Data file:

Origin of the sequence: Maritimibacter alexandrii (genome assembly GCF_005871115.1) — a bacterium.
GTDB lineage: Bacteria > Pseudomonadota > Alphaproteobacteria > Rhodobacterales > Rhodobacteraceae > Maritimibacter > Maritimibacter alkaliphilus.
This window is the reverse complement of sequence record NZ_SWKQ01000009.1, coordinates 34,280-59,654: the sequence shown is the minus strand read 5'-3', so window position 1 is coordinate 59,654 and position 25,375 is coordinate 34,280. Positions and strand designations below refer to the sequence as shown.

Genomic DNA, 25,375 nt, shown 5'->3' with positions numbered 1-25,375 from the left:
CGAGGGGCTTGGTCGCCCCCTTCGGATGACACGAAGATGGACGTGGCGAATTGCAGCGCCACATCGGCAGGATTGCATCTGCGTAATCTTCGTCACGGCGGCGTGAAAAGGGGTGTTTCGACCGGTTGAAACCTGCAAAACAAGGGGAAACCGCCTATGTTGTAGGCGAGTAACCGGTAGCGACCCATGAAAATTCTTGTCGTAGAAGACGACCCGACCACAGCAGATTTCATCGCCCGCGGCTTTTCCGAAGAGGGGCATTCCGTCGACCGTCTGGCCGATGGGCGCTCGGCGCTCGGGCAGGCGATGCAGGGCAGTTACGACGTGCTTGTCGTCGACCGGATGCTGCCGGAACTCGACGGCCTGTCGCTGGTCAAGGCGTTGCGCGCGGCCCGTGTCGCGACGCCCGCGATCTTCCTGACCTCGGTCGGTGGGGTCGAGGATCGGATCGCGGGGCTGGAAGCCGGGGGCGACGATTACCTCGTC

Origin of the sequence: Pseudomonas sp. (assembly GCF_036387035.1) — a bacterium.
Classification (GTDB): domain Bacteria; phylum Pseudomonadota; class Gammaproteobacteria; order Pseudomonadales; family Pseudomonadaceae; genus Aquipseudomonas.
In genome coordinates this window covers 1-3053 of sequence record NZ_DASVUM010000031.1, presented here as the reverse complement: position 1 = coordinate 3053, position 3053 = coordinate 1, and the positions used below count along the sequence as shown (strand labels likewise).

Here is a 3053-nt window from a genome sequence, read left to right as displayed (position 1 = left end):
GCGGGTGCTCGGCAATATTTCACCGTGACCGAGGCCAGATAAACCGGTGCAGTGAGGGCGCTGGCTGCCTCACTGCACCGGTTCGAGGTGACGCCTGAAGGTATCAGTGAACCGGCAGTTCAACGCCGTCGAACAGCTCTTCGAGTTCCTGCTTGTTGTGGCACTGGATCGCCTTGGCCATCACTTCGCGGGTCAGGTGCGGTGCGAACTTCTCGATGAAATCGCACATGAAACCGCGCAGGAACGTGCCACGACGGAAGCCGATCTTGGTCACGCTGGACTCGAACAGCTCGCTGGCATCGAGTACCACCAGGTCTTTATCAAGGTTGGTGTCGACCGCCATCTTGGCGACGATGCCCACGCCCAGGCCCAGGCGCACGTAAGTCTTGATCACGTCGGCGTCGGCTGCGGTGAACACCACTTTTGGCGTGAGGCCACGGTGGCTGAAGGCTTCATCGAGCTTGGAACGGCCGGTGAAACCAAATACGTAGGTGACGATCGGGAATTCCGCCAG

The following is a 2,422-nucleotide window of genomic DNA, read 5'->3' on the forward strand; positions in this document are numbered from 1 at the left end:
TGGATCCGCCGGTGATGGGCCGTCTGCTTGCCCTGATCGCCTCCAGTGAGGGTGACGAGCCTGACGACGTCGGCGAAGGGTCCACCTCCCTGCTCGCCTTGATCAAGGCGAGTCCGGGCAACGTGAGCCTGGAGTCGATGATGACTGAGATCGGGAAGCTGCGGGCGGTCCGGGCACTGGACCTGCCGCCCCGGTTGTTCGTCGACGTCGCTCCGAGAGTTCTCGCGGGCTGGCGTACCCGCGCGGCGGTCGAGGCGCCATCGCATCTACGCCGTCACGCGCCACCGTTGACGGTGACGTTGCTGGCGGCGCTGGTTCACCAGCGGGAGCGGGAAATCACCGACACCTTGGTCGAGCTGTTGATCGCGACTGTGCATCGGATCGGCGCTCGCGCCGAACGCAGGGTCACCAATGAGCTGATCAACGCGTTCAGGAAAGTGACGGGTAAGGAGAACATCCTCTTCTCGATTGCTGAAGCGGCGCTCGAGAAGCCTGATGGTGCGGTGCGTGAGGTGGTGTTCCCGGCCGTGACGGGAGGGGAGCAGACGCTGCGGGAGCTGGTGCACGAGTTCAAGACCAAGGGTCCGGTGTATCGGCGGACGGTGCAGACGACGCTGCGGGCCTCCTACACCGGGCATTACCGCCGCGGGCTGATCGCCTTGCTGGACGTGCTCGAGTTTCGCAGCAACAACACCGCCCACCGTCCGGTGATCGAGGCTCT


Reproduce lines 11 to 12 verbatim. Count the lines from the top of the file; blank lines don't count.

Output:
The following is a 2,422-nucleotide window of genomic DNA, read 5'->3' on the forward strand; positions in this document are numbered from 1 at the left end:
TGGATCCGCCGGTGATGGGCCGTCTGCTTGCCCTGATCGCCTCCAGTGAGGGTGACGAGCCTGACGACGTCGGCGAAGGGTCCACCTCCCTGCTCGCCTTGATCAAGGCGAGTCCGGGCAACGTGAGCCTGGAGTCGATGATGACTGAGATCGGGAAGCTGCGGGCGGTCCGGGCACTGGACCTGCCGCCCCGGTTGTTCGTCGACGTCGCTCCGAGAGTTCTCGCGGGCTGGCGTACCCGCGCGGCGGTCGAGGCGCCATCGCATCTACGCCGTCACGCGCCACCGTTGACGGTGACGTTGCTGGCGGCGCTGGTTCACCAGCGGGAGCGGGAAATCACCGACACCTTGGTCGAGCTGTTGATCGCGACTGTGCATCGGATCGGCGCTCGCGCCGAACGCAGGGTCACCAATGAGCTGATCAACGCGTTCAGGAAAGTGACGGGTAAGGAGAACATCCTCTTCTCGATTGCTGAAGCGGCGCTCGAGAAGCCTGATGGTGCGGTGCGTGAGGTGGTGTTCCCGGCCGTGACGGGAGGGGAGCAGACGCTGCGGGAGCTGGTGCACGAGTTCAAGACCAAGGGTCCGGTGTATCGGCGGACGGTGCAGACGACGCTGCGGGCCTCCTACACCGGGCATTACCGCCGCGGGCTGATCGCCTTGCTGGACGTGCTCGAGTTTCGCAGCAACAACACCGCCCACCGTCCGGTGATCGAGGCTCT